Welcome to the second part in my series of answering some of the many questions I get asked by various clients – there are a lot of myths out there in FitnessLand, and often the actual answers may be specific to your own individual circumstance… here goes!…
- “What exactly is my metabolism and can I change it?…”
Scientifically, Metabolism can be defined as the whole range of complex biochemical processes that occur within a living cell or organism… to the layman, this process refers to the rate at which food is converted into energy, or the rate with which your body ‘burns calories’. This helps to determine how easily or hard it is for you to lose or gain weight and so it’s very useful to be aware of it.
There are various factors which determine your individual metabolism, some within your control, some not. For example you cannot control your age, your gender or your genes – you can change your diet and exercise regime however – this means we are able – within reason to alter our metabolism.
If you take two people of the same age, gender, they eat exactly the same foods and workout to the same program – their rate of metabolism will be different...because of their individual make up. You will often find people with fast metabolisms think quickly, talk and walk fast and burn more calories – all predetermined. Metabolism does slow down however, with age, especially after your 30’s, so introduce cardio and resistance to your training, this can actually help you to keep burning more calories after you finish training. Eating at regular intervals and adding certain foods to your diet such as, spices( like peppers & chilli to garlic & cinnamon) – to citrus fruits, like grapefruit to foods high in calcium, which may also boost your metabolism. You also should avoid things such as sodas, which are high in sugar.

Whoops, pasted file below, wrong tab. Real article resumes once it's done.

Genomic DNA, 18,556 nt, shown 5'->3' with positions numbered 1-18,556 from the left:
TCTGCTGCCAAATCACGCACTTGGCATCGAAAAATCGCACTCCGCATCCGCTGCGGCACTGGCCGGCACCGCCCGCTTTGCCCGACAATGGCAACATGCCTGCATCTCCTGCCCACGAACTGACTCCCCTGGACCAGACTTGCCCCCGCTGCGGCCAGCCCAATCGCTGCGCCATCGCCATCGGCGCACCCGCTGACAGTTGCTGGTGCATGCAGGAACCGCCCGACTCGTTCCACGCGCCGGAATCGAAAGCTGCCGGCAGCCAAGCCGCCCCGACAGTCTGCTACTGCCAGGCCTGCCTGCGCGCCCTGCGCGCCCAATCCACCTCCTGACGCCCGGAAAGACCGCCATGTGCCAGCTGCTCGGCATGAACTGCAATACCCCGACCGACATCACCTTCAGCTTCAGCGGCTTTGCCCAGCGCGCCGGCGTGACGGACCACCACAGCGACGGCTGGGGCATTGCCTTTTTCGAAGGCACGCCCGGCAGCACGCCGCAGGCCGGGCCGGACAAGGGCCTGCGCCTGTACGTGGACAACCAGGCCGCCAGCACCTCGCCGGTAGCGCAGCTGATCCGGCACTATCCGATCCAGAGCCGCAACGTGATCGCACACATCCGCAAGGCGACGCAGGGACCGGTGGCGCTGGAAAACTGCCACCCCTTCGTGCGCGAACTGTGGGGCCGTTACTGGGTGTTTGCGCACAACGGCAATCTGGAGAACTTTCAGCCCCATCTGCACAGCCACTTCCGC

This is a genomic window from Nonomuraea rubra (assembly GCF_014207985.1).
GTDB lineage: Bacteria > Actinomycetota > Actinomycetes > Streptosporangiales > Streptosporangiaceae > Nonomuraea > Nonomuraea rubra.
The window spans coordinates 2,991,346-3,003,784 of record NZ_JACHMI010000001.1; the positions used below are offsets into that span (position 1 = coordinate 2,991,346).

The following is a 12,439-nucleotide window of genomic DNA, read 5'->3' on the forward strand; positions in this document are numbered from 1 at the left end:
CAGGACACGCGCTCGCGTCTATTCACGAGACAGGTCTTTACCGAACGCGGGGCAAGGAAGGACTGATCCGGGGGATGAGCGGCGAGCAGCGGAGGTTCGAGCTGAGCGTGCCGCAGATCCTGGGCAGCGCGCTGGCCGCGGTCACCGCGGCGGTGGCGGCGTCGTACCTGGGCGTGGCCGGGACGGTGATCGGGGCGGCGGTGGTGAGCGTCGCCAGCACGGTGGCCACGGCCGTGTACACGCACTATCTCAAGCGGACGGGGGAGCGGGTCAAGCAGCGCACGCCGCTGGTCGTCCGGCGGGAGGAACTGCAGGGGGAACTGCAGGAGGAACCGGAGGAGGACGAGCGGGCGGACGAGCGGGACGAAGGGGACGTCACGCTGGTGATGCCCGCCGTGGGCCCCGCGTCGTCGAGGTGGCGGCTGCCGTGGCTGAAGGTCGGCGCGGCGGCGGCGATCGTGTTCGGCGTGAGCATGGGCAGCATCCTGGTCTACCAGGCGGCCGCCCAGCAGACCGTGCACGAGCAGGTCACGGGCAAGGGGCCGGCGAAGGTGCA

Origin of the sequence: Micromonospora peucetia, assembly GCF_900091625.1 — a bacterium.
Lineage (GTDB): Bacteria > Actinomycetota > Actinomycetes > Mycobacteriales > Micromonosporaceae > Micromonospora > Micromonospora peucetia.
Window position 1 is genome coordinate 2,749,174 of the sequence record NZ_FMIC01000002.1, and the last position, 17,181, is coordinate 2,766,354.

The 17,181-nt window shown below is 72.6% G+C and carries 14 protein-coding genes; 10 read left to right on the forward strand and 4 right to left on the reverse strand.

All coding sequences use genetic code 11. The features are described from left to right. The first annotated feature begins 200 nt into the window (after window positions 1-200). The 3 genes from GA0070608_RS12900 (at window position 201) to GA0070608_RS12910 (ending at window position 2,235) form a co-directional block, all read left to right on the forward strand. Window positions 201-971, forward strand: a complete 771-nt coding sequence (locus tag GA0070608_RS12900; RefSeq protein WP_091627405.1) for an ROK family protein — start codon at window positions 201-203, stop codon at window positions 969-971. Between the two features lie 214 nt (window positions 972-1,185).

Boost your sleep quality and aim to reduce stress and you’ll be on the right track!
- “How long is it best to workout for in one session?..”
the person themselves,
the level they are at,
the type of activity
their actual goal.
The guidelines issued by the government, advising 150 mins of moderate activity or 75 mins vigorous activity are really the absolute minimum. If you talk to people in the industry, they will tell you that these recommendations are deliberately kept low so as not to freak people out, in reality, you would actually need to do more to see real improvement
So, the type of activity would be cardio or resistance work…